These, so the questionable theory goes, were the ancestors of America’s Puritan settlers. In a further oddity, Lowell and his fellow literary philo-Semite John Jay Chapman later reversed their views and became raging Jew-haters. “Philo-Semitism has often turned into its opposite,” Podhoretz darkly observes.
The American Civil War initiated a period of anti-Semitism, mostly of the patrician variety, that lasted right up to World War II. In the world of electoral politics, meanwhile, the Jewish romance with the Democratic party began with Roosevelt and has been going strong ever since. Since 1928, in election after election, Jews have supported the Democratic presidential candidate, with, on average, 75 percent of their votes.
Podhoretz documents the deepening “reversal of roles between Left and Right on issues of Jewish interest.” When the Democratic party stood for meeting the Nazi threat aggressively while the Republican party tended to isolationism, voting Democratic made sense. But why did Jews favor a presidential candidate like McGovern, an isolationist who threatened Jewish economic interests by endorsing race-based quotas, and had little to recommend him other than—note this well—an ersatz intellectual aura?
Over the same period, on moral issues, the Democrats became the party associated with views anathema to Jewish tradition. Yet the enamored Jews stayed stunningly loyal. Whether on gay marriage, suicide, or euthanasia, Jews became the most liberal of all liberal demographic opinion groups.
What accounts for it all? Podhoretz goes back to Johnson’s observation about Capital as the new Torah of the Jews. Much as in religion, where most Jewish families downgraded their faith from the Orthodoxy of ancient tradition to various modern compromise positions, so, too, having become born again in the socialist church, the Jews nevertheless progressively loosened their orthodoxy there too. Liberalism is to Marxism what, among Jewish denominations, Reform is to Orthodox.
The problem with the parallel is that there are few if any fervent Reform Jews. Liberal Jewish religion is by its nature blasé. But there are many fervent Jewish liberals, and that is precisely the enigmatic fact we are trying to shed light on. In seeking to do so, an analyst is drawn to settling on one special reason for Jewish liberalism, above all the other possible reasons. Yet it may be that this particular condition can only be explained by reference to several different causes. Here are a couple to consider.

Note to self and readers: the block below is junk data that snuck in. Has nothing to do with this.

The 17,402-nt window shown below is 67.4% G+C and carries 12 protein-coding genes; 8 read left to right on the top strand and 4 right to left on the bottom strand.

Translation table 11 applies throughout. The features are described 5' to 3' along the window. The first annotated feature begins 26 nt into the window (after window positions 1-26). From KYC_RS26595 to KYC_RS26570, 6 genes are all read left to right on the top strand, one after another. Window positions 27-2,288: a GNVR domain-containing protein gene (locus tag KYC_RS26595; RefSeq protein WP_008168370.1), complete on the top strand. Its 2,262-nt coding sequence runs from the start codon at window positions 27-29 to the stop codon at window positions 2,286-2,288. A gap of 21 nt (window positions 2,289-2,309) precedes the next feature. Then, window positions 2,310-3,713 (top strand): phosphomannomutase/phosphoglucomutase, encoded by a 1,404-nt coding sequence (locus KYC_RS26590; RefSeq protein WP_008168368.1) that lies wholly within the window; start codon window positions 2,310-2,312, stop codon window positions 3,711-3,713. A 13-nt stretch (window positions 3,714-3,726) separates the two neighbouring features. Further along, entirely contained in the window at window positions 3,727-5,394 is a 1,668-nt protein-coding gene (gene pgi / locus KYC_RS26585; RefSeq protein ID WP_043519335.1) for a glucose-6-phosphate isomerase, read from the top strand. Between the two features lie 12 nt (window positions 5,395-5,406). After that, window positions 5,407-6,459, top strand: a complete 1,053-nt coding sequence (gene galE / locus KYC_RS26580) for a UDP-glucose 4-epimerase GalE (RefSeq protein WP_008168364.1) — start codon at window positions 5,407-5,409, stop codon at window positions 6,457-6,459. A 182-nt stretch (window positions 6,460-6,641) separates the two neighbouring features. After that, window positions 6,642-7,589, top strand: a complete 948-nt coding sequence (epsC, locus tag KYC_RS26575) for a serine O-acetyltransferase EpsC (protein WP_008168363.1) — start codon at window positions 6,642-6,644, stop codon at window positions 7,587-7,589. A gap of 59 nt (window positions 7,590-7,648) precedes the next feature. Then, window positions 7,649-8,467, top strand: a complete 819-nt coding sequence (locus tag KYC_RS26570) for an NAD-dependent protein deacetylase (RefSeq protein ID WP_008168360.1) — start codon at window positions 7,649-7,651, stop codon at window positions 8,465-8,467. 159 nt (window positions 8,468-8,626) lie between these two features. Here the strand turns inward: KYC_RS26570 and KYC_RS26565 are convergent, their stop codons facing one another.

Podhoretz too quickly dismisses the most popular explanation, favored by Jewish liberals themselves, that there is an essential Jewish quality—compassion—to which liberalism, or least liberal rhetoric, speaks in a way conservatism doesn’t. This isn’t necessarily to say Jews are more compassionate, but rather that we think of ourselves that way. The Talmud goes so far as to say if you meet someone claiming to be a Jew who shows no mercy to the needy, you should consider his lineage suspect: “Be certain he is not a descendant of our forefather Abraham” (Beitzah 32b). Maimonides codifies the observation as a matter of Jewish law.
But the contributing factor that Podhoretz leaves out entirely, and I find this surprising from the author of a book with the title Making It, is the social prestige conferred by one political stance as compared to the other. “One of the longest journeys in the world is the journey from Brooklyn to Manhattan—or at least from certain neighborhoods in Brooklyn to certain parts of Manhattan,” goes the memorable and very Jewish opening sentence in Podhoretz’s memoir.
You would have a hard time finding a people more finely attuned to degrees of prestige. Once, religious scholarship was the highest merit among us. Now, it’s a certain melding of academic and material accomplishment that really impresses. And boy, does it impress.
On just these terms, there can be no question that of the two poles in American politics, one is a prestige accoutrement. Call it the McGovern Factor. In the circles in which Jews overwhelmingly travel, liberalism is a sign of having made it intellectually and socially, where conservatism smells of everything backward and retrograde. I speak of perception, of course, not reality.
An Obama bumper sticker, whether in Hebrew or in English, says “I’m smart. I’m enlightened.” A McCain-Palin bumper sticker, like the one I’ve still got on my car, says, “I’m not.” For many Jews, I regret having to report, that makes all the difference.